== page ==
Ed Lachman, Carol
Robert Richardson, The Hateful Eight
John Seale, Mad Max: Fury Road
Emmanuel Lubezki, The Revenant
Roger Deakins, Sicario
Best category of the year. Easily. Not one of these doesn't belong here, and while it would have been nice to acknowledge the difficulty of filming in the Room set, Abrahamson's Directing nod I guess makes up for it. This is such a wonderfully diverse set of films, cinematography-wise, and they all look stellar. I can't even pick a favorite.

Just kidding. It's Carol.

Best Costume Design
Sandy Powell, Carol
Sandy Powell, Cinderella
Paco Delgado, The Danish Girl
Jenny Beavan, Mad Max: Fury Road
The Revenant
Such a good category, and then.... The Revenant. Let's nominate some dead animals! Where, oh where, are those GLORIOUS Crimson Peak creations? Or those impossibly cool Man From U.N.C.L.E. duds? BUT, double Sandy Powell, who really outdid herself this year on those two films. BRAVA!

 Best Production Design
Bridge of Spies
The Danish Girl
Mad Max: Fury Road
The Martian
The Revenant
Why do outer space movies always get nominated here? All space stations/shuttles in movies look exactly alike to me. Really, outside of the big rigs of Mad Max, nothing here is particularly inspiring. Crimson Peak would eat all of these films for breakfast.

Best Visual Effects
Ex Machina
Mad Max: Fury Road
The Martian
The Revenant
Star Wars: The Force Awakens
FUCK. YES. EX. MACHINA. Ava is the single best special effect of the year, bar none, and their budget was miniscule compared to the rest of the films on the shortlist. So glad it was nominated, especially alongside the incredible practical effects and gonzo stunts of Mad Max.

That's all for now. The dirty (bakers') dozen. Really, pretty much all I feel comfortable talking about. You can (and by now, probably have) find the whole list of nominations elsewhere. What did you think of the nominations?

Thursday Movie Picks - Post-Apocalyptic World

Written as part of the weekly blogathon hosted by Wandering Through the Shelves. Join in the fun by picking three movies that fit the week's theme and telling us a bit about them!

I'm sure this week's theme has NOTHING AT ALL to do with the fact that the Oscar nominations happened this morning, but my lateness in posting this does. Thankfully, AMPAS didn't completely scorch the Earth with their nominations (although Carol missing Best Picture is still confounding and depressing) in the way various forces did in my picks for this week.

28 Days Later (Danny Boyle, 2002) I'm not entirely sure this qualifies, but the early scenes of Danny Boyle's reinvention of the zombie flick are some of the creepiest post-apocalyptic visions I've ever seen. And those fast-moving zombies are pretty damn creepy, too.

I Am Legend (Francis Lawrence, 2007) From zombie apocalypse to vampire(-ish) apocalypse, and from Great Britain to the United States. This remake of the Charlton Heston-starring The Omega Man (and the Vincent Price-starring The Last Man on Earth) offers visions of post-apocalypse New York City that rival 28 Days Later's visions of London. Will Smith gives a great, under-appreciated performance in this.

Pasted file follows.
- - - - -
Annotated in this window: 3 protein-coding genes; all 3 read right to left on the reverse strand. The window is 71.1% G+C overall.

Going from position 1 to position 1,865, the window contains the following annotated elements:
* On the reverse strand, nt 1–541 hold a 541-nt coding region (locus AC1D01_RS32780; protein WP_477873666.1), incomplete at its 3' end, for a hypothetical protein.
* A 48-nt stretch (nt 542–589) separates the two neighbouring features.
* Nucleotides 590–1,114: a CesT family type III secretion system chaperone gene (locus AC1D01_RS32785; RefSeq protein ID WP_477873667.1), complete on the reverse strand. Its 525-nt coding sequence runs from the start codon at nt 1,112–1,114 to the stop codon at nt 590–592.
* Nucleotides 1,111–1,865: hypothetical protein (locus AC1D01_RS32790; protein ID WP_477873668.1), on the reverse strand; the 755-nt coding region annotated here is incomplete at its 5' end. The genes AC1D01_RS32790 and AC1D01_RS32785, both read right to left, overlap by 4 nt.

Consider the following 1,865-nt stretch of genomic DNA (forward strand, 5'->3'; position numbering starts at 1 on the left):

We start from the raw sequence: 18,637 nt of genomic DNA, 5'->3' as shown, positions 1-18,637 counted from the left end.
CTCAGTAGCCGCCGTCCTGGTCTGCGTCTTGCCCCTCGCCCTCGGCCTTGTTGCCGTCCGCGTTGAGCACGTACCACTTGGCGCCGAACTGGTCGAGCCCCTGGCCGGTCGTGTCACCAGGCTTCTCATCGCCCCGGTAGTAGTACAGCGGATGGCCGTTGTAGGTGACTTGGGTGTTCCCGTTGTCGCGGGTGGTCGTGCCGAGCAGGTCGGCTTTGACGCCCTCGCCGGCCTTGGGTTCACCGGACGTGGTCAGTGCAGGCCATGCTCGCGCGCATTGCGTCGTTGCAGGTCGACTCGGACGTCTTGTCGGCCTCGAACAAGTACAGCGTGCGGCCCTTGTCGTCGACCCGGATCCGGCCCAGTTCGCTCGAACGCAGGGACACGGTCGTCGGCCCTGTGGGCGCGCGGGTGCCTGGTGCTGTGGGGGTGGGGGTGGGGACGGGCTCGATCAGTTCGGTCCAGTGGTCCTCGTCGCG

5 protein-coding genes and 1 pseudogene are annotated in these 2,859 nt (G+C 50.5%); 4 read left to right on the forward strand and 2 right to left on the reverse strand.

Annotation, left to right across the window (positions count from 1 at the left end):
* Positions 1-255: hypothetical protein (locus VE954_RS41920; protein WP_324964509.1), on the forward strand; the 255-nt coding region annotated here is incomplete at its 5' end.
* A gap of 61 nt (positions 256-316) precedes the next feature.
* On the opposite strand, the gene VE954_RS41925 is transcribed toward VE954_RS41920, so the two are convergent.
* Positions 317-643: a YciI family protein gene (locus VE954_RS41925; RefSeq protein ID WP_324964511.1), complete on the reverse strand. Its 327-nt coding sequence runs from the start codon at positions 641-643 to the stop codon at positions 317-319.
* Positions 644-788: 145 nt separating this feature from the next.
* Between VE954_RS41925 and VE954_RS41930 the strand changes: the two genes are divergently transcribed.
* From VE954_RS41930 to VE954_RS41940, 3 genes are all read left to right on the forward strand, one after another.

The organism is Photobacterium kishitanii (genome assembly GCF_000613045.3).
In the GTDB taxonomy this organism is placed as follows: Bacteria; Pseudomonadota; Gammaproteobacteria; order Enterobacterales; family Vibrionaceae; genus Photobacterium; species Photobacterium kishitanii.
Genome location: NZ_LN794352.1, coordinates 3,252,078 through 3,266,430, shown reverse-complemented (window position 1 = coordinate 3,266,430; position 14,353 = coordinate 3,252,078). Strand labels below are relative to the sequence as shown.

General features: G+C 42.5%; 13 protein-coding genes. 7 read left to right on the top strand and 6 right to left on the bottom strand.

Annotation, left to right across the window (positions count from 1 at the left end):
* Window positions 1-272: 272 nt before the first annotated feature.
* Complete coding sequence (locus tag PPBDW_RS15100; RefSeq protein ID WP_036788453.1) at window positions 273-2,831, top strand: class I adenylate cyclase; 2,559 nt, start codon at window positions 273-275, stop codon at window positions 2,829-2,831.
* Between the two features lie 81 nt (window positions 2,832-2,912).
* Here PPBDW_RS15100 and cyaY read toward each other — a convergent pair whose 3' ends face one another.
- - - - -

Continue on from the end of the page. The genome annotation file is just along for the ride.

WALL-E (Andrew Stanton, 2008) What happens after humans have destroyed the Earth and evacuated on a giant spaceship? All but one of the robots they left behind to clean up their mess have stopped working. And the one little guy still around has developed quite the personality. There is so much to love about Pixar's film - the photorealistic, nearly silent first half, the gorgeous score, the hilarious slapstick of the second half - but my favorite is the little title guy himself, a robot who becomes an Everyman with a heart of gold.

Thursday, January 7, 2016

Thursday Movie Picks - Downstairs People

Written as part of the weekly blogathon hosted by Wandering Through the Shelves. Join in the fun - a new year's the best time to start something new! - by picking three movies that fit the week's theme and writing a little something about them.

A new year, a new slate of Thursday Movie Picks! Wanderer has kindly posted this year's schedule, including a couple of topics suggested by yours truly! For this week, we're talking about the Downstairs folk. As in Upstairs/Downstairs. So, maids, butlers, kitchen staff... your Daisys, your Mrs. Hugheses, your Annas and Mr. Bateses... sorry, Downton Abbey just started a new season and I'm back to being obsessed again. Anyway, to the task at hand, this week's picks! Join me on this journey through history...

Farewell, My Queen (Benoît Jacquot, 2012) Sidonie Laborde is a servant in the court of Marie Antoinette. She's just gotten a promotion of sorts to be the Queen's reader. Even as things start to fall apart in France, Sidonie stays by the Queen's side, seeing life in the court and life in the servants' quarters from an increasingly unique perspective. Jacquot's film is notable, and all the more enjoyable, for showing us what life was like behind the curtain of the royal court - has there been another film that showed life in the servants' quarters of a grand palace? Plus, Léa Seydoux and Diane Kruger give excellent performances as Sidonie and Marie Antoinette, respectively.

Gosford Park (Robert Altman, 2001) Turns out, there's a hierarchy among downstairs folk that mimics that of the upstairs folk! Who knew? The lives of the downstairs side of the Upstairs/Downstairs equation is the real hook to Julian Fellowes's script, not the barely-even-solved murder mystery. Well, that and the performances by that murderer's row of great British thespians. Helen Mirren and Maggie Smith may have gotten the Oscar nominations, but Clive Owen, Kelly MacDonald, Emily Watson, Kristin Scott Thomas, Michael Gambon, Stephen Fry, and even Ryan Phillippe (among MANY others) do excellent work.

Gone With the Wind (Victor Fleming, 1939) Poor, poor Mammy. Oh, how she tries to help Scarlett O'Hara get through the South's loss during the Civil War. Lord only knows why she even stays with her afterwards, given that Scarlett is a right bitch to anyone that isn't named Scarlett or Ashley, but she does. Maybe it's to look after Prissy, who, let's face it, is kind of useless. I mean, REALLY. She doesn't know NOTHING about birthin' no babies?!? There's no use beating around the bush: Gone With the Wind is both glorious and maddening in equal measure, and I'm never quite sure on which side of that fence I stand. But hey, it's still the All-Time Box Office Champion when adjusting for inflation (and nothing will ever touch it), and there's good reason for that.